Thousands of gay and lesbian activists and their supporters demonstrated in Washington on Sunday to demand greater protection of their civil rights.
The BBC reports the protest took place a day after President Barack Obama said he would repeal a ban on gay people serving openly in the military.
The marchers also called for the speedy removal of legal restrictions on same-sex partnerships.
Mr Obama has been accused by some in the gay community of being slow to act on gay rights.
Protesters also carried signs urging President Obama to make good on his promise to end the "don't ask, don't tell" policy in the military.
The policy allows gay people to serve in the military if they do not reveal their sexual orientation.
Mr Obama has not given a timetable for repeal of the policy, which was passed by Congress in 1993.
Gay rights compared to civil rights movement
Main speaker at the rally, Julian Bond - who chairs the National Association for the Advancement of Colored People (NAACP) - compared gay rights to the civil rights movement.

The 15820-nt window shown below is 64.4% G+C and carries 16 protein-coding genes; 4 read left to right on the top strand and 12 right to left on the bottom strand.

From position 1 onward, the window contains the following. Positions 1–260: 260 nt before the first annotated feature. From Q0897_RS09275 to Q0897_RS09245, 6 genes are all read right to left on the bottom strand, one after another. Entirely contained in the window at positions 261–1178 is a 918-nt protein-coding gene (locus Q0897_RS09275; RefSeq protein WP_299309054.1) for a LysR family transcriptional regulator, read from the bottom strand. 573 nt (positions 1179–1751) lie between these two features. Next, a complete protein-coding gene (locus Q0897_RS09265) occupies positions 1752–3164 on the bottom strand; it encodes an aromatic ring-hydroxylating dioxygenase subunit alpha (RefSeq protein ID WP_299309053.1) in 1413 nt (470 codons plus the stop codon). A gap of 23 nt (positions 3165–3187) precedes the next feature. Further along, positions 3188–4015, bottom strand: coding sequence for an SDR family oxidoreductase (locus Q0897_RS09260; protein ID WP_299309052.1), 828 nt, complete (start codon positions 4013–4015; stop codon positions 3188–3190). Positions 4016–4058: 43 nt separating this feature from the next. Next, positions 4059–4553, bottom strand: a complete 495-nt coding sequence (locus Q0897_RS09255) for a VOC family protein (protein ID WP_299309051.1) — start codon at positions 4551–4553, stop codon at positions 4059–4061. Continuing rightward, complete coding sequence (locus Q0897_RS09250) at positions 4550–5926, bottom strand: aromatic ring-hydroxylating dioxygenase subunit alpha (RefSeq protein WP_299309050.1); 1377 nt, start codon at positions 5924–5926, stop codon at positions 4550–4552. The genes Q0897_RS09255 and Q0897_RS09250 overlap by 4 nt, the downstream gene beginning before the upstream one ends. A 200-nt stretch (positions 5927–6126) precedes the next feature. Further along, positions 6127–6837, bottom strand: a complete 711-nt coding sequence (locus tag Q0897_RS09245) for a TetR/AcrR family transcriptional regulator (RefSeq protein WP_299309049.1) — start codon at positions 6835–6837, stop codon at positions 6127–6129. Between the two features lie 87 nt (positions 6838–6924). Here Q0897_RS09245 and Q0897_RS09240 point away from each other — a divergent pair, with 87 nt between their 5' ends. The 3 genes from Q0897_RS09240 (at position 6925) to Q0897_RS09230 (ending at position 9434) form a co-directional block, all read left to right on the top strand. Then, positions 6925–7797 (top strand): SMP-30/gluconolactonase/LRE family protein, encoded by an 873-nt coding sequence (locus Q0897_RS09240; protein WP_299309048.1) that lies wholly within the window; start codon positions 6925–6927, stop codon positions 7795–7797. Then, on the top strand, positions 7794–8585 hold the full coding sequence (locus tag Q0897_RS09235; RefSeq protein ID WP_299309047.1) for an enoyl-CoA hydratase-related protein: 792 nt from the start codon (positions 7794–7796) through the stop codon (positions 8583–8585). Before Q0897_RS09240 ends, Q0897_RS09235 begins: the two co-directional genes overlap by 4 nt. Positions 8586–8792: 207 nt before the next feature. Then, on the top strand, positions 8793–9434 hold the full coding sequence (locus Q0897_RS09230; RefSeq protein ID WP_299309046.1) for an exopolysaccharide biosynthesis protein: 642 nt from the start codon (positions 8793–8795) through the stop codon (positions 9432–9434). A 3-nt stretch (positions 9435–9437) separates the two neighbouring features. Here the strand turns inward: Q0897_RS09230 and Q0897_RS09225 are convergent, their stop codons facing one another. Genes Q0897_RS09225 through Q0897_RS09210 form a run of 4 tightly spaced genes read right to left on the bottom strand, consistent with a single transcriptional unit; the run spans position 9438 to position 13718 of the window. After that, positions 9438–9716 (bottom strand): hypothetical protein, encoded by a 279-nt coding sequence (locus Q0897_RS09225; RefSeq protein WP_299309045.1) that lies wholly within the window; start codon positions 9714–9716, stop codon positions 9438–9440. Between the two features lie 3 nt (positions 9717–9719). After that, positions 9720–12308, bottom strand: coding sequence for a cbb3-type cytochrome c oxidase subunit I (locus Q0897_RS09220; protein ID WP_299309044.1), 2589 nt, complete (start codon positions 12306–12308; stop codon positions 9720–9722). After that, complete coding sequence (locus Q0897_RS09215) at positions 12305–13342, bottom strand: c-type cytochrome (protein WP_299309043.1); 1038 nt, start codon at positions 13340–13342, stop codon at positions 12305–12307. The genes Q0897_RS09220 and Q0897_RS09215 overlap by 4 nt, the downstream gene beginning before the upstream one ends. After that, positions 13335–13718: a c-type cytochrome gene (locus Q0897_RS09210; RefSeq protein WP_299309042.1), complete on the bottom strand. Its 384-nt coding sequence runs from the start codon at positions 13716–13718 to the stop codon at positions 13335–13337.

"Black people of all people should not oppose equality and that is what marriage is all about," he said.
The BBC reports Mr Obama has taken steps towards addressing gay rights issues, including extending some benefits to the spouses of gay federal employees.
Married gay and lesbian couples are also allowed by the state department to obtain passports with their married names.
But the president has been criticised for not delivering on his promise to repeal the Defense of Marriage Act, which limits how local and federal bodies can recognise gay partnerships and determine benefits.
Polls consistently show there are far more opponents of gay marriage than there are supporters.